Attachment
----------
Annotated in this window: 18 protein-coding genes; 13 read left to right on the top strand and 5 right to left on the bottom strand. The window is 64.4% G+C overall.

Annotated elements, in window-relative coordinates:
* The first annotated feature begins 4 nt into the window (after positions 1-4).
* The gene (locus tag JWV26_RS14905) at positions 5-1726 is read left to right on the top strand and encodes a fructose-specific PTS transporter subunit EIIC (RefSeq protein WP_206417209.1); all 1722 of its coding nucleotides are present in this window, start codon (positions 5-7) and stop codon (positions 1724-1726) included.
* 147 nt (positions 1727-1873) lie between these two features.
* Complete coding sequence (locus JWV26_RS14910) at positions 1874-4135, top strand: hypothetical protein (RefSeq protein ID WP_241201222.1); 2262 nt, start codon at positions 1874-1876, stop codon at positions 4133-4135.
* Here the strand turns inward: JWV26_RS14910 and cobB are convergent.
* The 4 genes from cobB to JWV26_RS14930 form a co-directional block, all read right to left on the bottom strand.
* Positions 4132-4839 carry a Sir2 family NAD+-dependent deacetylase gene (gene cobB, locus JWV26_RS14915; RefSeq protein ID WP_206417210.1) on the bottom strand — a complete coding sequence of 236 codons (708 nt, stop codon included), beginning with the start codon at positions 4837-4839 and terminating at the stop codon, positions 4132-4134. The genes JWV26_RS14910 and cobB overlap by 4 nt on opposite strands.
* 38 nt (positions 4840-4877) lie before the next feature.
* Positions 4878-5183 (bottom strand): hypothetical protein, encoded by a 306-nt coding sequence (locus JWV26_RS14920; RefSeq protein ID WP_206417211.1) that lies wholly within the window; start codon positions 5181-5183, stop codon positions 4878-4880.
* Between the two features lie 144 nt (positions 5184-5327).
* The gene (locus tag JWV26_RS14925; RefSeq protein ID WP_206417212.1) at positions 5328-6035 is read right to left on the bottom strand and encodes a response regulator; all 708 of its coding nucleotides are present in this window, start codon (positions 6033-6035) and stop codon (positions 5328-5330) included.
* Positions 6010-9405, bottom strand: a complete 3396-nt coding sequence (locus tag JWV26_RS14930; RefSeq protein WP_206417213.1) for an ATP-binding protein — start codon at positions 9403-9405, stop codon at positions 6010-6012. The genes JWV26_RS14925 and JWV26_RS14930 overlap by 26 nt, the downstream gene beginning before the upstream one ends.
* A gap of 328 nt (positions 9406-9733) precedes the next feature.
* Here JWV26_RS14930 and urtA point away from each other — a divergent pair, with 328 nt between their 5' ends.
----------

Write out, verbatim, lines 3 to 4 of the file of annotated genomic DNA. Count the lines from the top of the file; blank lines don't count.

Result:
* The first annotated feature begins 4 nt into the window (after positions 1-4).
* The gene (locus tag JWV26_RS14905) at positions 5-1726 is read left to right on the top strand and encodes a fructose-specific PTS transporter subunit EIIC (RefSeq protein WP_206417209.1); all 1722 of its coding nucleotides are present in this window, start codon (positions 5-7) and stop codon (positions 1724-1726) included.